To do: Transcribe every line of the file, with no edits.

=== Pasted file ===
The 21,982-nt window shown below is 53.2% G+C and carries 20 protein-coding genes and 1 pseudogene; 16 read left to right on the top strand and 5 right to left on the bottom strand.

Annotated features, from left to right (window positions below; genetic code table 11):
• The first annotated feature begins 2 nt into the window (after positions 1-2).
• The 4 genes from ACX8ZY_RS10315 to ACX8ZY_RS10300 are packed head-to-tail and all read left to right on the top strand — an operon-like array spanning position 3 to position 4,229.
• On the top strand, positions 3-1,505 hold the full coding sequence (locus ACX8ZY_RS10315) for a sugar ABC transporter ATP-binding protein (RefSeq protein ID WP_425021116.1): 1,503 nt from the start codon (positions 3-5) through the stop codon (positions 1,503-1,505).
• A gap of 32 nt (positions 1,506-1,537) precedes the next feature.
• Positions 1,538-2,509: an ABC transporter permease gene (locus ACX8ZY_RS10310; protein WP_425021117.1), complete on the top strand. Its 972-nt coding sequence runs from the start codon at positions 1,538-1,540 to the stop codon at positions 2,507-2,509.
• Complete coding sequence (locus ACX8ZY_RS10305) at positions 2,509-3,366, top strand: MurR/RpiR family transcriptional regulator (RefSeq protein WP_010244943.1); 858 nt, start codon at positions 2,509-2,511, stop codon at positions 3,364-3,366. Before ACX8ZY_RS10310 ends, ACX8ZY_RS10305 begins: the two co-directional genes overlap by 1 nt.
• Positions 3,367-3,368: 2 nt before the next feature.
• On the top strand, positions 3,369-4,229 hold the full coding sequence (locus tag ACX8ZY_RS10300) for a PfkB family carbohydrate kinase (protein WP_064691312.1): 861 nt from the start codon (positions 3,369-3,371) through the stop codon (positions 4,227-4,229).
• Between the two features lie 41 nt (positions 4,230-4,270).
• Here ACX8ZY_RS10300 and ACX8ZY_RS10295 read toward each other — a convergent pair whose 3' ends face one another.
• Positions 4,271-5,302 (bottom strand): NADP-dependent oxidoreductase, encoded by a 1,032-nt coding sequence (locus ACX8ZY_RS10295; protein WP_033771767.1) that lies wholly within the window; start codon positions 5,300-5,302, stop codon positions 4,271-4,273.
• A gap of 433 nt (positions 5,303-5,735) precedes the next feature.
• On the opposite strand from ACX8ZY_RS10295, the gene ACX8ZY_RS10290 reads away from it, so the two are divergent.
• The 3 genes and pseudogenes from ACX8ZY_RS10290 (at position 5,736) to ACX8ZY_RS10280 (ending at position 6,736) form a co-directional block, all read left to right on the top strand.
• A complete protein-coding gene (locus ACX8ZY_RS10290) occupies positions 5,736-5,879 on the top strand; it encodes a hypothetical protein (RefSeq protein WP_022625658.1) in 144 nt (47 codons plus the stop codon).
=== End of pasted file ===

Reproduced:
The 21,982-nt window shown below is 53.2% G+C and carries 20 protein-coding genes and 1 pseudogene; 16 read left to right on the top strand and 5 right to left on the bottom strand.

Annotated features, from left to right (window positions below; genetic code table 11):
• The first annotated feature begins 2 nt into the window (after positions 1-2).
• The 4 genes from ACX8ZY_RS10315 to ACX8ZY_RS10300 are packed head-to-tail and all read left to right on the top strand — an operon-like array spanning position 3 to position 4,229.
• On the top strand, positions 3-1,505 hold the full coding sequence (locus ACX8ZY_RS10315) for a sugar ABC transporter ATP-binding protein (RefSeq protein ID WP_425021116.1): 1,503 nt from the start codon (positions 3-5) through the stop codon (positions 1,503-1,505).
• A gap of 32 nt (positions 1,506-1,537) precedes the next feature.
• Positions 1,538-2,509: an ABC transporter permease gene (locus ACX8ZY_RS10310; protein WP_425021117.1), complete on the top strand. Its 972-nt coding sequence runs from the start codon at positions 1,538-1,540 to the stop codon at positions 2,507-2,509.
• Complete coding sequence (locus ACX8ZY_RS10305) at positions 2,509-3,366, top strand: MurR/RpiR family transcriptional regulator (RefSeq protein WP_010244943.1); 858 nt, start codon at positions 2,509-2,511, stop codon at positions 3,364-3,366. Before ACX8ZY_RS10310 ends, ACX8ZY_RS10305 begins: the two co-directional genes overlap by 1 nt.
• Positions 3,367-3,368: 2 nt before the next feature.
• On the top strand, positions 3,369-4,229 hold the full coding sequence (locus tag ACX8ZY_RS10300) for a PfkB family carbohydrate kinase (protein WP_064691312.1): 861 nt from the start codon (positions 3,369-3,371) through the stop codon (positions 4,227-4,229).
• Between the two features lie 41 nt (positions 4,230-4,270).
• Here ACX8ZY_RS10300 and ACX8ZY_RS10295 read toward each other — a convergent pair whose 3' ends face one another.
• Positions 4,271-5,302 (bottom strand): NADP-dependent oxidoreductase, encoded by a 1,032-nt coding sequence (locus ACX8ZY_RS10295; protein WP_033771767.1) that lies wholly within the window; start codon positions 5,300-5,302, stop codon positions 4,271-4,273.
• A gap of 433 nt (positions 5,303-5,735) precedes the next feature.
• On the opposite strand from ACX8ZY_RS10295, the gene ACX8ZY_RS10290 reads away from it, so the two are divergent.
• The 3 genes and pseudogenes from ACX8ZY_RS10290 (at position 5,736) to ACX8ZY_RS10280 (ending at position 6,736) form a co-directional block, all read left to right on the top strand.
• A complete protein-coding gene (locus ACX8ZY_RS10290) occupies positions 5,736-5,879 on the top strand; it encodes a hypothetical protein (RefSeq protein WP_022625658.1) in 144 nt (47 codons plus the stop codon).